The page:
La Vie En Rose – A Take On Leo Maguire’s Project ‘Rosa’
Studying the images included in Rosa, I started to idly ponder the relationship between photography, voyeurism, and the military-industrial complex. As Roger Hargreaves points out: “Many of photography’s technological step-changes have emerged as commercial by-products of military funded research and development, lending the medium an added edge of intrusiveness.”
Infrared film, for example, was developed by the US military during World War I to improve aerial reconnaissance. As soon as it became commercially available, photographers pounced on it to capture often illicit scenes taking place at night or in dark surroundings. An early adopter is Weegee snapping lovers in New York cinemas in the 1940s and 1950s. In 1973 Kohei Yoshiyuki recorded voyeurs in the parks of Tokyo spying on couples having outdoor sex. Kenji Hirasawa captured the rising body temperatures – caused by their excitement – of visitors to Madame Tussaud’s using a thermographic camera. These three bodies of work are fascinating and perturbing in equal measure, as a certain level of intrusion, stealth and subterfuge is needed to create these images. More importantly, the viewer cannot judge these pictures solely in aesthetic terms. Wittingly or unwittingly, they are considered in the light of how many saucy details they contain.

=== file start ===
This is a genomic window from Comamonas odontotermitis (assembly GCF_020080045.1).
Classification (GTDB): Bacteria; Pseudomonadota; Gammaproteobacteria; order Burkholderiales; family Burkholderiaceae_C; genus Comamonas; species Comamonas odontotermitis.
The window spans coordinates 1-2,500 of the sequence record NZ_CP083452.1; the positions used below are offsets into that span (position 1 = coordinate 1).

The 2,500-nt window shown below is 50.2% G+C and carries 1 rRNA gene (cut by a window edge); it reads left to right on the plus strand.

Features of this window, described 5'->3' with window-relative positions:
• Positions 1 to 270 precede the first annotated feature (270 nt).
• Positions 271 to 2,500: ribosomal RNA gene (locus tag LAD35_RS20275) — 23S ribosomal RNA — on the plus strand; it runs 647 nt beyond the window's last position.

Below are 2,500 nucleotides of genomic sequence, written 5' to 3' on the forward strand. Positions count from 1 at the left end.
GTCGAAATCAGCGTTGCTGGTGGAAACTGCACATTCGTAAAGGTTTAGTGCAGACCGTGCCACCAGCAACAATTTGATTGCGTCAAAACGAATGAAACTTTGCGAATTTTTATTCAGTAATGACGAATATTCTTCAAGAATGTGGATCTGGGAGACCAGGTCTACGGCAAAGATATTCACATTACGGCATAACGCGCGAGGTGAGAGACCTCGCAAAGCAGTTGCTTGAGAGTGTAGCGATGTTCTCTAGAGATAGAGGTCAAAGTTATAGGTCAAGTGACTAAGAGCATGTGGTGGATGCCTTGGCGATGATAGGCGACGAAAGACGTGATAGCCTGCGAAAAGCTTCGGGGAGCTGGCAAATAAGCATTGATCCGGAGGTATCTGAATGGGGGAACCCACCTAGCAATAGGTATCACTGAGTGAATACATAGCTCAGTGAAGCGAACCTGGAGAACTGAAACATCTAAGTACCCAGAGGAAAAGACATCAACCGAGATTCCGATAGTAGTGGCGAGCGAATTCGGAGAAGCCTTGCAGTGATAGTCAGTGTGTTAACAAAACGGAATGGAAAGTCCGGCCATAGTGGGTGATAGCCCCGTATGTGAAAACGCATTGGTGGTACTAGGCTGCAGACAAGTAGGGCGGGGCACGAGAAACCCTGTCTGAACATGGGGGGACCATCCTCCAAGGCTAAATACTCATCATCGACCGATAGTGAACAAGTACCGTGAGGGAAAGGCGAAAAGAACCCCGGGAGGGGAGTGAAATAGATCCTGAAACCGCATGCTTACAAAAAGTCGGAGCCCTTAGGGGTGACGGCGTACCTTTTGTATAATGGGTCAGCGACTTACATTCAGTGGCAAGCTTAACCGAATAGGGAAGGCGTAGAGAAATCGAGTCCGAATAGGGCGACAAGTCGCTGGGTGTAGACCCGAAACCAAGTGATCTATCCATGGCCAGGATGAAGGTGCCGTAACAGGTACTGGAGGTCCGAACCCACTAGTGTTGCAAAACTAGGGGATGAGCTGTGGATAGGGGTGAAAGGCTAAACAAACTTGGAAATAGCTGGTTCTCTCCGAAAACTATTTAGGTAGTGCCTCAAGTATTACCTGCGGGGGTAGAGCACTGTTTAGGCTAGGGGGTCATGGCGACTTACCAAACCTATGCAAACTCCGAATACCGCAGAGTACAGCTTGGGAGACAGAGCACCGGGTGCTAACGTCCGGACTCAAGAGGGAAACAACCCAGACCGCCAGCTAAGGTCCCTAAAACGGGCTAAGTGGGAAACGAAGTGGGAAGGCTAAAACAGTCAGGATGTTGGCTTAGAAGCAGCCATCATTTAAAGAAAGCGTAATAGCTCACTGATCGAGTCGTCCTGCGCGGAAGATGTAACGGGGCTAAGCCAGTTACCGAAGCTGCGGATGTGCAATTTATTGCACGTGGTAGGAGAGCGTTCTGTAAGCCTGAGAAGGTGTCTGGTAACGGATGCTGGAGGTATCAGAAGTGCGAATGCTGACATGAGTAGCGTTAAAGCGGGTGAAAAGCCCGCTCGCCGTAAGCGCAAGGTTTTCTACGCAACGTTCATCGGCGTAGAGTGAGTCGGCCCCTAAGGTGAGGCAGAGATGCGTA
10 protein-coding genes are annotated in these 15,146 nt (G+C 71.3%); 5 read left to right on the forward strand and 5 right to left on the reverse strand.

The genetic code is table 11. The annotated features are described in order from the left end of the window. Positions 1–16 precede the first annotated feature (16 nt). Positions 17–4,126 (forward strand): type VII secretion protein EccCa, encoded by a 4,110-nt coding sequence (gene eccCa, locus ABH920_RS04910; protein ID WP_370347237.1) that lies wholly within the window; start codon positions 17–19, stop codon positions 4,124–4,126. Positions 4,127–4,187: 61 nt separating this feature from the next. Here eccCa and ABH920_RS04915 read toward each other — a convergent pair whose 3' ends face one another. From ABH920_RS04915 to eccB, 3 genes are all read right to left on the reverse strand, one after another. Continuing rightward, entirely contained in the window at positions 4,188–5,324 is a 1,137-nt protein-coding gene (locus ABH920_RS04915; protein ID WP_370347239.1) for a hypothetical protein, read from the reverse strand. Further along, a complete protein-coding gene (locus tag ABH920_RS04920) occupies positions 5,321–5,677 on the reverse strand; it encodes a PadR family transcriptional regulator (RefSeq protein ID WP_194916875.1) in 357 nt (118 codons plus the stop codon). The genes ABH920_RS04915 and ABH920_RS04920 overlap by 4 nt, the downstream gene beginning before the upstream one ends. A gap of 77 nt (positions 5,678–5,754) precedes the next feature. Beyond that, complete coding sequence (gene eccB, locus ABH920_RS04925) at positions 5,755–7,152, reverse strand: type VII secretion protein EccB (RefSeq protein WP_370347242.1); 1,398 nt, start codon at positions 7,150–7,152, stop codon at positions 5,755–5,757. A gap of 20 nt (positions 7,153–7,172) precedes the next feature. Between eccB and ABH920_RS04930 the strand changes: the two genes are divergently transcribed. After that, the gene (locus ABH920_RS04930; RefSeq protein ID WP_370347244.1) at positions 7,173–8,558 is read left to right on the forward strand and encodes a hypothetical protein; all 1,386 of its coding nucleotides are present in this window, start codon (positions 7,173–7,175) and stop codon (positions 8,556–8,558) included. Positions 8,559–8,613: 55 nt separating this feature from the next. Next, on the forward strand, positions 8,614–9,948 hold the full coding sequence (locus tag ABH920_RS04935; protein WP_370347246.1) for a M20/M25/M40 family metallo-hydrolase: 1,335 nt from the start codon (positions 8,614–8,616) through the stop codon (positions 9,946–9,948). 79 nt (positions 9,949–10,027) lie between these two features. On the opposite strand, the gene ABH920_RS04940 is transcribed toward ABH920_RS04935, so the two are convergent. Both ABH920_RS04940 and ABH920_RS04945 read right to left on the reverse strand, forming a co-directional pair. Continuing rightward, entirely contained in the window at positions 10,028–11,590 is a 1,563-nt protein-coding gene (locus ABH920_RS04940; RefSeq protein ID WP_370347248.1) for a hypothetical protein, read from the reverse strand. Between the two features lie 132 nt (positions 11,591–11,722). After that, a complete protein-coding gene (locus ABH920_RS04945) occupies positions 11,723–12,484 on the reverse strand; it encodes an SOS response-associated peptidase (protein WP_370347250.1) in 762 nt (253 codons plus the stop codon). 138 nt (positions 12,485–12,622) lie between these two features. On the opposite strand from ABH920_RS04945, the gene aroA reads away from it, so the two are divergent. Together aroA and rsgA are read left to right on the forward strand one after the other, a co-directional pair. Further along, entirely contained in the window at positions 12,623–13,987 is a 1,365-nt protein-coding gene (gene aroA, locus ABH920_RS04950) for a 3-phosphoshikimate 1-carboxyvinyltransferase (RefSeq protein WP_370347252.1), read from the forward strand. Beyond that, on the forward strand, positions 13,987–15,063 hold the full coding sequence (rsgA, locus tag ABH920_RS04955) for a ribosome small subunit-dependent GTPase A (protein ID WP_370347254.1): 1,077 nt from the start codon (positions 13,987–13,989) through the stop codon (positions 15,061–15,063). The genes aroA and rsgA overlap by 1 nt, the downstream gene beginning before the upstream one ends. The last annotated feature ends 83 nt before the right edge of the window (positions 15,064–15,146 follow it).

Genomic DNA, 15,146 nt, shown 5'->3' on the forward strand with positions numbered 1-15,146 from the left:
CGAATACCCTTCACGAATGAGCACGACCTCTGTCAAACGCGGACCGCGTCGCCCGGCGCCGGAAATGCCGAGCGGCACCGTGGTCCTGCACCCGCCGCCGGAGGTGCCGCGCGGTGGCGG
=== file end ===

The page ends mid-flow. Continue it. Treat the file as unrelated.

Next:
For his ongoing series Rosa, British photographer and film maker Leo Maguire employed a military imaging company to customise a small digital camera to capture infrared and ambient light. He subsequently used it to record people engaged in dogging, British slang for public sex in parks or woodlands. Maguire had been trying to capture the dogging scene since 2005, as developments in digital photography had made low light exposures without flash possible. However, the artist felt that the resulting images did not do justice to the scenes he witnessed and the emotions they evoked. He started researching alternatives: “During the Iraq war, some photographers began shooting through military night vision goggles, rendering the world a sinister sickly green. I started experimenting with this technique, but quickly felt it had all the hall markings of a covert military operation.” Maguire’s discovery of the aforementioned series by Yoshiyuki led him to explore the possibility of infrared technology. Ultimately, it proved to be a breakthrough. But instead of opting for the ghostly pictures produced by black-and-white infrared film, Maguire preferred his digital output to contain colour. By manipulating the white balance on the camera, the artist created the monochromatic images included in this portfolio.